More than one-third of U.S. adults are obese, making them vulnerable to multiple poor outcomes including diabetes, heart disease, cancer, and death. Physical inactivity is a well-established mechanism contributing to obesity that can be promoted or hindered by numerous environmental factors. We aim to examine how cumulative environmental quality may modify the inactivity-obesity relationship.

Methods
We used county-level Behavioral Risk Factor Surveillance System (BRFSS) data for our exposure (2009 leisure-time physical inactivity (LTPIA)) and outcome (2010 obesity). We linked BRFSS data to the Environmental Quality Index (EQI), a composite measure of variables from five environmental domains (air, water, land, built, and sociodemographic) across all U.S. counties from 2000-2005. We estimated the county-level association (N=3,137 counties) between LTPIA and obesity across tertiles of the EQI using multi-level linear regression models, with random intercept for state, and adjusted for county percent minority and rural-urban status. Because obesity is modified by sex, we modeled overall as well as sex-specific estimates from the BRFSS data. We report estimates as prevalence differences (PD) and 95% confidence intervals (CI).

Results
Before stratification, adjusted associations between LTPIA and obesity were 0.51% (0.48, 0.54) overall, 0.44% (0.42, 0.47) for males, and 0.56% (0.53, 0.60) for females. In stratified results, the PD increases substantially from the best (PD=0.34% [0.29, 0.40]) to worst (PD=0.64% [0.60, 0.69]) tertile of environmental quality in the overall population. We observed similar trends in males from best (PD=0.24% [0.19, 0.29]) to worst (PD=0.60% [0.56, 0.65]) quality environments, as well as in females from best (PD=0.45% [0.39, 0.51]) to worst (PD=0.65% [0.61, 0.70]) quality environments.

Conclusions
We found that poor environmental quality exacerbates the county-level association between physical inactivity and obesity. Research and programs aimed at improving obesity through physical activity may benefit from considering this relationship. This abstract does not reflect EPA policy.

Dietary Intervention to Mitigate the Health Effects of PM Exposure in Humans

Exposure to ambient air pollution is a major cause of global morbidity and mortality. This presentation will highlight previously published, ongoing and planned studies conducted at the Human Studies Facility that have examined the efficacy of nutritional supplementation in modulating pulmonary, cardiac, vascular and hematologic effect of exposure to gaseous and particulate pollutants in human volunteers. These studies provide mechanistic insights into the mechanism of action of air contaminants and provide a potential interventional approach for the mitigation of the health effects induced by exposure to air pollution.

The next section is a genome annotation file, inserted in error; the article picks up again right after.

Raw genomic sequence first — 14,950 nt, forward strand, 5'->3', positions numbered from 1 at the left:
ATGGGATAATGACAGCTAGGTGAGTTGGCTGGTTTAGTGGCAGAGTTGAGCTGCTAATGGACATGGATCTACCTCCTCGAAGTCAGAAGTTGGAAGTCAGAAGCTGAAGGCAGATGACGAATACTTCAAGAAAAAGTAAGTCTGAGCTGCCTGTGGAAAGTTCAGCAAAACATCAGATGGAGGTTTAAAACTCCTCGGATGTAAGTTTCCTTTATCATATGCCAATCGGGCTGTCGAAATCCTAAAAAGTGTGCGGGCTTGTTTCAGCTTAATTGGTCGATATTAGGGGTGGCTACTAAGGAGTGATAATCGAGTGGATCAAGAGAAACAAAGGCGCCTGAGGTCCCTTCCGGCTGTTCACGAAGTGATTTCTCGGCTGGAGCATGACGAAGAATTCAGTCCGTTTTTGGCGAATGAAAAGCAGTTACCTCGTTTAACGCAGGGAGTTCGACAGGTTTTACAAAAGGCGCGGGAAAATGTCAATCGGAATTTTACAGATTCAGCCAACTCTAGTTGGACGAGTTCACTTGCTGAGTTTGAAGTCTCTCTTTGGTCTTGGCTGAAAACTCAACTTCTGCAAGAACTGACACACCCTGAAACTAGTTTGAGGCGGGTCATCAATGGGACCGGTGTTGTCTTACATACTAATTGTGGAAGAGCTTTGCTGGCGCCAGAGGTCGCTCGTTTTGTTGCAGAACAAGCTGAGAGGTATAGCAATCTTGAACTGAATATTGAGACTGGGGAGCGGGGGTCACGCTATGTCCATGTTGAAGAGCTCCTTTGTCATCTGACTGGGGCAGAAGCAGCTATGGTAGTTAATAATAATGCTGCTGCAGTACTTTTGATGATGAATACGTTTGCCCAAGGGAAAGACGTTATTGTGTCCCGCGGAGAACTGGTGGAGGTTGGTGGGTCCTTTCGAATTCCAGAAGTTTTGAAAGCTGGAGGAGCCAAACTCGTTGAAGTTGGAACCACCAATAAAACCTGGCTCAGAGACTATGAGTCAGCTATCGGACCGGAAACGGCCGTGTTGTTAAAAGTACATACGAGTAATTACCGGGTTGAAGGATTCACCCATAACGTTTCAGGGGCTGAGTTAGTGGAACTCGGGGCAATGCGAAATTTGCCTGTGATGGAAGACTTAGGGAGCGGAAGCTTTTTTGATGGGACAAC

Redox Toxicology of Ambient Air Pollution

Ambient air pollution is a leading global cause of morbidity and mortality. Millions of Americans live in areas in which levels of tropospheric ozone exceed air quality standards, while exposure to particulate matter (PM2.5) alone results in 3.2 million excess deaths annually worldwide. Evidence from epidemiological and clinical studies points to a link between inhalation of air pollutants and adverse cardiovascular and pulmonary outcomes. Laboratory studies support an inflammatory basis for these effects, as exposure to a wide variety of environmental agents leads to inflammatory signaling and gene expression in human lung cells. Investigations aimed at elucidating the mechanisms of signaling activation in cells exposed to broadly disparate ambient air contaminants converge on protein sulfenylation and a loss of protein tyrosine phosphatase activity as key initiating events that are dependent on an accompanying elevation in intracellular concentrations of H2O2. Interventions with ectopic expression of catalase and metabolic inhibitors implicate both mitochondrial respiration and redox cycling as potential sources of the H2O2 response. Studies using various model particles show that in addition to bearing adsorbed electrophiles, surface moieties on carbonaceous particles can directly present radical and non-radical oxidative stress to cells. Investigating the redox toxicology of environmental electrophiles (e.g., ozone, metal ions, quinones) presents unique pitfalls and potential artifacts that can confound methodological approaches, including fluorogenic live-cell imaging and extracellular flux analyses. Nonetheless, an increasing body of evidence points to oxidative dysregulation of intracellular signaling in the initiation of the inflammatory effects of air pollution inhalation. THIS ABSTRACT OF A PROPOSED PRESENTATION DOES NOT NECESSARILY REFLECT EPA POLICY.